Shop local, and get tested

Or, Tennessee Carney and the Quest for the Liquid Dulcolax

John I. Carney
6 min readMay 19, 2023


A bottle of liquid Dulcolax next to a bag from McGee’s Prescription Shop in Shelbyville, Tennessee.

I lost my mother to cancer in 2010, and my involvement over several years, in her memory, with the American Cancer Society Relay For Life raised my awareness of the importance of colonoscopies.

When I got my first colonoscopy, in 2012, the procedure was recommended starting at age 50 unless there were other risk factors present. Now, they’ve dropped that to age 45.

In that first colonoscopy, the gastroenterologist found and removed a benign polyp. If he had not removed it, it could have become cancerous later on. That’s one of the unique things about a colonoscopy — it’s not only a test, but under the right circumstances it can actually prevent cancer.

Because they found a polyp, I am supposed to get colonoscopies every five years. (Otherwise, the interval would be 10 years.) My insurance company reminded me a few months ago that I was due for one, and so I scheduled it.

If you’re not familiar with how a colonoscopy works, the procedure itself is a breeze — you’re sedated, and don’t remember a thing. They insert a tiny video camera into your nether regions, along with a surgical tool that can cut off any polyps and retrieve them so that the tissue can be sent to a lab for testing.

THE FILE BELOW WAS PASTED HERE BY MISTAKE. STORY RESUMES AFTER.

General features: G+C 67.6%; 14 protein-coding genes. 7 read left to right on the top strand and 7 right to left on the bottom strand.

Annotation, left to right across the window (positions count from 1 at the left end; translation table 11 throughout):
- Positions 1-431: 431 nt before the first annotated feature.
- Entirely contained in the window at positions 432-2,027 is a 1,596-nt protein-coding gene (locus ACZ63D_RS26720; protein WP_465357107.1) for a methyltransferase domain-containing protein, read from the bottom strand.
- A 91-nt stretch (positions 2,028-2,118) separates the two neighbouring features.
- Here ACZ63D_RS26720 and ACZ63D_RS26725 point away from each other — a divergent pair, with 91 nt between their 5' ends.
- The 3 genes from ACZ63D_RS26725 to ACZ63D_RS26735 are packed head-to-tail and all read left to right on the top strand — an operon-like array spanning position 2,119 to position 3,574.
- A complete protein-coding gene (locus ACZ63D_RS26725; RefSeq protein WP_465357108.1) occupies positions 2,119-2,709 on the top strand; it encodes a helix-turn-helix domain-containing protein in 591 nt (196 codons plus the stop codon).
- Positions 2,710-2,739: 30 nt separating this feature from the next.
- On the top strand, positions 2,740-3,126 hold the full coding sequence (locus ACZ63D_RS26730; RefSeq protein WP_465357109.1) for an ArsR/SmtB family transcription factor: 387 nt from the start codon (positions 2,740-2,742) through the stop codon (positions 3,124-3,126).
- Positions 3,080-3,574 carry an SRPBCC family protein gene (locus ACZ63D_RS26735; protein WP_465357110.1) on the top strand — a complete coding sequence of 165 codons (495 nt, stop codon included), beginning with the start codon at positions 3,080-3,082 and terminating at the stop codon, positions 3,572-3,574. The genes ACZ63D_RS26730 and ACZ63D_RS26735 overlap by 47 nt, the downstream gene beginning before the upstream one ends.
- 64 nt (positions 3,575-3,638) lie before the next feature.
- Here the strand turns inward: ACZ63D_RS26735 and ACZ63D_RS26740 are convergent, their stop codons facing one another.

However, in order for all of this to be possible, your colon, or large intestine, must be empty, and clean as a whistle. This brings us to the part of a colonoscopy that people don’t like — the prep day. On the day before your colonoscopy, you are on a strict diet of clear liquids only, none of which can be red or contain red food coloring. Then, at some point, you start taking laxatives, and you spend a lot of time in one particular room of your home. By the time you feel safe going to bed, you’re pretty much empty. The next morning, someone has to drive you to your appointment (because of the sedation) and stay there so that they can take you home when it’s over. In big cities, where public transportation is an option, there is some question about whether the driver/companion is necessary.

In 2012, I had to take a special, industrial-strength prescription laxative for cleaning out my colon. In 2017, I had to take a similar prescription laxative, but…



John I. Carney

Author of “Dislike: Faith and Dialogue in the Age of Social Media,” available at